GOWRIE - In a way, the Webster County Fair's 2013 beef show was officially started on Sunday.
4-H'ers and FFA members planning to show cattle at the fair brought their top hopefuls to the annual beef weigh-in held at the Gowrie Livestock Auction.
Beef superintendent for the Webster County Fair Vern Bauer and about a dozen volunteers kept things running smoothly during the process that involves more than just getting the animal's weight.
-Messenger photo by Kriss Nelson
ALEX ALLIGER and Sharon Fevold get ready to do a retinal scan on Alliger’s calf during the Webster County beef weigh-in held in Gowrie on Jan. 6.
-Messenger photo by Kriss Nelson
Sharon Fevold conducts the retinal scan on a calf during the Webster County beef weigh-in. The scan is a requirement for showing at the Iowa State Fair and helps make a positive ID of the animal.
"Each of them get an ear tag; a retinal scan if they are planning on showing at the Iowa State Fair; and a hair sample is pulled if they are going to show at Ak-Sar-Ben," said Bauer
The retinal scan, Bauer said, is just like a finger print that gives a positive ID of the animal, which is required for showing at the Iowa State Fair.
Ak-Sar-Ben, he said on the other hand, does not accept a retinal scan for identifying the animal, but uses DNA gathered from a hair sample from the calf.
Although there was a continuous line of cattle coming through during the weigh-in, Bauer said they will be fortunate if they can keep the same attendance for the beef show at the Webster County Fair this year.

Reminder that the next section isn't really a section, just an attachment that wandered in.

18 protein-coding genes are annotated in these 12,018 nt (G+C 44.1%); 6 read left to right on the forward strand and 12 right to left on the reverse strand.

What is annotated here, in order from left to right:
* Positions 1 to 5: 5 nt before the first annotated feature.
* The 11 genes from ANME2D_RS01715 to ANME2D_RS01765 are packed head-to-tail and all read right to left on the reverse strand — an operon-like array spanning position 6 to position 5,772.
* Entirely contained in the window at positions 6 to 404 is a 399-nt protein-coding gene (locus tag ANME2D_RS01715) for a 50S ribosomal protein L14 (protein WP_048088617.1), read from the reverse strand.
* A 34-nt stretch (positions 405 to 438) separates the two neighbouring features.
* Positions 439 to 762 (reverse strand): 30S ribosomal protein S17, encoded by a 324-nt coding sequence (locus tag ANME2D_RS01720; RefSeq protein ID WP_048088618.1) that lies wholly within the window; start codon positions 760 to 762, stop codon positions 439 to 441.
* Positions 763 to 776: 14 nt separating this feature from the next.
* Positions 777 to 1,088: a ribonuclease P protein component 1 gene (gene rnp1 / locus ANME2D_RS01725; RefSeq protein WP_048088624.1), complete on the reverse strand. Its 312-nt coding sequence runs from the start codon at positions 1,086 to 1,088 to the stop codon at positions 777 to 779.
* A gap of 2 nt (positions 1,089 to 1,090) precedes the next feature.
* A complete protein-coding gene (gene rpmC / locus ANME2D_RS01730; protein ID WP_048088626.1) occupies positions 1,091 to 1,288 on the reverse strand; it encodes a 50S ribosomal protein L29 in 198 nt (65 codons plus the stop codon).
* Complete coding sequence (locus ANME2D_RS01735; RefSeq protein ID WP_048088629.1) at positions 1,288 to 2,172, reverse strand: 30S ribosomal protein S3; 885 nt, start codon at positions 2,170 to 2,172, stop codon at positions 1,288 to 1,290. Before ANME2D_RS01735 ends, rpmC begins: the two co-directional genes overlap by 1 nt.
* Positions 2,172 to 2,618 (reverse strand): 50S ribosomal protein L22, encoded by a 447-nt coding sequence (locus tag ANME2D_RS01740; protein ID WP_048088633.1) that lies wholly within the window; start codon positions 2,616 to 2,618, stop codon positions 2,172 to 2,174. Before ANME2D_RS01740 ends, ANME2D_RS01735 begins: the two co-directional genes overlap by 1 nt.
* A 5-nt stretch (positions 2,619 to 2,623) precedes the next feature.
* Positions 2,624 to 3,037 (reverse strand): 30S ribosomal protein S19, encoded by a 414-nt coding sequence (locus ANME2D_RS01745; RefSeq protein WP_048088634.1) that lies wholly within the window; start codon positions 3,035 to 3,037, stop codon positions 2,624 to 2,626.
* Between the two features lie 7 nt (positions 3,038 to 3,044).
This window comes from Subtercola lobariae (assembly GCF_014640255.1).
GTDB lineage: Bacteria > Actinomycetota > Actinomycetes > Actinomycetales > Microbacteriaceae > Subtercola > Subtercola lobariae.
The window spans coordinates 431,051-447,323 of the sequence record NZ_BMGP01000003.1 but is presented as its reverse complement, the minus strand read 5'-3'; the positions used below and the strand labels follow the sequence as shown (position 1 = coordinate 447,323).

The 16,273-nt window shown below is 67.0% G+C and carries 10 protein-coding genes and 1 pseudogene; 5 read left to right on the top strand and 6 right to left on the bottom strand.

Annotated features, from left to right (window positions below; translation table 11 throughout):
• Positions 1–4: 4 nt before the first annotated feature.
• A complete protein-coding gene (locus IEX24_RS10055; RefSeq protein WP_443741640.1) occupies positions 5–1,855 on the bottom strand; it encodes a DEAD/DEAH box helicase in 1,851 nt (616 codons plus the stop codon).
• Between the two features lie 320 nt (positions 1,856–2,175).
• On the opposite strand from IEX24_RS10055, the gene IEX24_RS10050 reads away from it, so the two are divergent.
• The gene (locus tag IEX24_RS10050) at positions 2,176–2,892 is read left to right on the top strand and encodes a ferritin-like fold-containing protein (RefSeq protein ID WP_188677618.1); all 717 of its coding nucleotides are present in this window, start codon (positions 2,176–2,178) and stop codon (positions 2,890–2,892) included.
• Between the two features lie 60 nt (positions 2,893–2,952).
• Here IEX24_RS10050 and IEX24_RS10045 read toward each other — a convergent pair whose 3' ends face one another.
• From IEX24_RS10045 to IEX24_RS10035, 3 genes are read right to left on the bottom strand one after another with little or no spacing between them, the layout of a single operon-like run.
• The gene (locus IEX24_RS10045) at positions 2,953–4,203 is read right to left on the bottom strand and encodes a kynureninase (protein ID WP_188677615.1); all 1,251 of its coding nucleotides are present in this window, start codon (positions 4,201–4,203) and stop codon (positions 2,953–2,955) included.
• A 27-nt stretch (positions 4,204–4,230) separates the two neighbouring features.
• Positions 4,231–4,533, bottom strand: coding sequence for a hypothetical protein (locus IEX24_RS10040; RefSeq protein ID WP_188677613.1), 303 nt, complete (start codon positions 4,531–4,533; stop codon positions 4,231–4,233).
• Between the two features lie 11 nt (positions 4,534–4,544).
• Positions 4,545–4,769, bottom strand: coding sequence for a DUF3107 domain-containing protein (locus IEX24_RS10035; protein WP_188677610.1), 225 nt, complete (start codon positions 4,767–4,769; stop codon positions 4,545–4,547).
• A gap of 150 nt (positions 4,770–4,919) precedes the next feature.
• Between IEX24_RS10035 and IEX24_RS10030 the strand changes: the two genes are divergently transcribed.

"We will be lucky if our numbers stay the same," he said. "The cost of feed is high as is the cost of animals."
Bauer said the number of head shown during the fair have been dropping a little each year. Bauer said he expected 60 to 70 head of cattle would be weighed and tagged Sunday. Possibly 30 to 40 of those, he said, will be shown as market animals at the fair with some as breeding animals as well.
Bauer said he was pleased with the help he was receiving at the weigh-in. The dozen or so volunteers ranged from parents, as well as past 4-H members that will assist each year.
New to the cattle showing world is 11-year-old Ethan Anderson, son of Josh and Michelle Anderson, of rural Harcourt.
Anderson, a fifth grader at Southeast Webster Grand School and a member of the Dayton Tigers 4-H Club was excited to bring five head of cattle to be weighed.
The weigh-in, for Anderson, is the beginning to his season of caring for the five head that will eventually be narrowed down to three to be taken to the Webster County Fair in July to show in the feeder pen class.
"I will be feeding and watering them every day," he said.
Anderson said he was right alongside of his father and grandfather when they chose the cattle they were going to bring to the weigh-in.
"We picked them out of our cattle lot and I helped and we just made sure they weren't too big or too small," Anderson said.
Anderson said he was eligible to show at the fair last year, but things didn't work out, so he was even more excited and ready to get to the fair in 2013 and see how his family's cattle will compare to others.
"I wanted to join 4-H and show my dad's cattle," he said.
Since Anderson is showing a feeder pen of three, he won't be required to lead and show the animals, so the training process won't be as intense as some of the others, but he will still work with them to ensure they are ready to be at the fair and be accustomed to being around people.
"I won't be leading them, but I still want them a little trained," Anderson said.
Feeding and watering his animals won't be the only thing Anderson has to do with his cattle. In the feeder pen class, Bauer said, record keeping is a big part of entering the class, so Anderson and his Father will have to be sure to keep track of feed records and other information.
"It is a great learning experience over the other classes with the record keeping," said Bauer.